For Immediate Release
November 13, 2014
MVC Student to Present at Community College
Undergraduate Research Initiative
Moreno Valley College (MVC) student Hollie St. Claire has been selected to present at the Community College Undergraduate Research Initiative, November 20-23, at Gaston College in North Carolina.
In spring 2014, St. Claire, 28, led a team of biology students investigating cochineal insects, which once were used to create a natural crimson-colored dye that rivaled silver and gold's value in pre-20th century Europe and America. St. Claire is the third MVC student invited to present at a national conference, following recent graduates Erika Brock and Rozalyn Wood who presented projects at the CCURI National Poster Session in Washington, DC in September.
"The fact that MVC is being represented is cool," said St. Claire, who plans to pursue medicine or bioengineering. "I've always been into science and love to discover new things. Doing field research was like coming home for me, since I studied anatomy when I was 11."
The MVC team's research sought to uncover why cochineal insects found on nopal cactus at the Yeager Desert Institute on campus preferred the sunny rather than shady side of the pads.
"We were walking the institute, trying to find something for our project," St. Claire said. "We noticed the insects on the cactus and when we looked closer saw a difference in numbers."
Scale insects, cochineal are indigenous to South America and Mexico. Other scale insects in the same genus are native to desert areas of the southwestern United States, but it is the Mexican and South American varieties that fueled a commercial industry. The insects exude caminic acid, which when mixed with aluminum or calcium salts makes carmine dye. That dye is then used in food coloring and cosmetics. At one time, Starbucks used the dye from crushed cochineal to color its drinks. If you see carmine, cochineal extract or natural red 4 on an ingredients list, it means there's a bit of powered bug in the product.
The MVC team began a semester-long study of the insects, which included dividing the pads into squares and counting the insects. That methodology became unsustainable after they discovered that male cochineal visit the cactus only to breed, and the females stack themselves on top of one another.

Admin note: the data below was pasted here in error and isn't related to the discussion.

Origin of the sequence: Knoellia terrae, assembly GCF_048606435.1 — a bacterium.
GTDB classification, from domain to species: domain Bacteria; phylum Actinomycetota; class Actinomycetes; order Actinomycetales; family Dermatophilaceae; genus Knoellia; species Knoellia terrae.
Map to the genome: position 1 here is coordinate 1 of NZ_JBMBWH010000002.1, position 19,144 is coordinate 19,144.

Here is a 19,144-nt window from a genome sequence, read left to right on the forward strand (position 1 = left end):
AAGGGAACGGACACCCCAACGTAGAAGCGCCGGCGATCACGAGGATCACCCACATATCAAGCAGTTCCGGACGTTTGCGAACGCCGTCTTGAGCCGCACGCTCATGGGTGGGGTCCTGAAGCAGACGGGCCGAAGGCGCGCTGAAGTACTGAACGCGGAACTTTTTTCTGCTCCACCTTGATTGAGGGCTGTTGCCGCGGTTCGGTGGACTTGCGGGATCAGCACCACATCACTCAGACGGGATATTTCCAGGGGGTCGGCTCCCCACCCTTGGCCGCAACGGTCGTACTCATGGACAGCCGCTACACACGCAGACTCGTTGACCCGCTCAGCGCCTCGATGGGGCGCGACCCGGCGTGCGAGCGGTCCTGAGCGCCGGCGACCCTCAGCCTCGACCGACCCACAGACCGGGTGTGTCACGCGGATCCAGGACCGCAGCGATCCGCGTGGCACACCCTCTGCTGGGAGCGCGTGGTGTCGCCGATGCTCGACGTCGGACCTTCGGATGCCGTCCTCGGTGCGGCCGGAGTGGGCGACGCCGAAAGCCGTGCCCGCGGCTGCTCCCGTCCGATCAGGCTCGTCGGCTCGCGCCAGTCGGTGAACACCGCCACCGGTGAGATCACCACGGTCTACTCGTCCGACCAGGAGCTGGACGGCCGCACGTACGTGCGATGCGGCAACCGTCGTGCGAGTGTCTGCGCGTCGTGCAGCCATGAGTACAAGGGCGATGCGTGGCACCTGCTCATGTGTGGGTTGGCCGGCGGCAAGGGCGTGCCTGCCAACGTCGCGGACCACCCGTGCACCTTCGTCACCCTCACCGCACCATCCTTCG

"It became impossible to accurately count the insects in each square, so we had to estimate," said St. Claire. "After we compiled numbers we looked at why the cochineal were attracted to the cactus and why they preferred the warmer side of the pads."
Eventually the team came to several conclusions.
"We concluded that the insects don't like a wide-range of temperatures. The warmer the pad the more stable the environment, which also probably helps their breathing. We also theorized that warmer nopal pads possibly produce more sugar."
St. Claire, who was homeschooled until enrolling in college at 25, said the research was a great experience. "It was neat to see the information be developed, crunch the numbers, and eventually interpret the data."
She credits the team for the project's success and her opportunity to attend a national conference. Her group included Sharukh Khan, now attending UCLA; Melissa Moore, a UCR graduate; and Julia Watson, a classmate at MVC. St. Claire holds a 4.0 GPA and hopes to transfer to Stanford University in 2016.
She said she is looking forward to North Carolina and seeing the research being conducted around the nation. CCURI uses an inquiry-based teaching model where students are exposed to real world science through a case study in an introductory course followed by a hands-on research experience. The organization provides start-up supplies and workshop and conference opportunities for 26 institutional partners, building regional and national collaborations.
"Presenting will be interesting, a way for me to find my own feet and increase my confidence," St. Claire said. "Representing the College will be an added reward."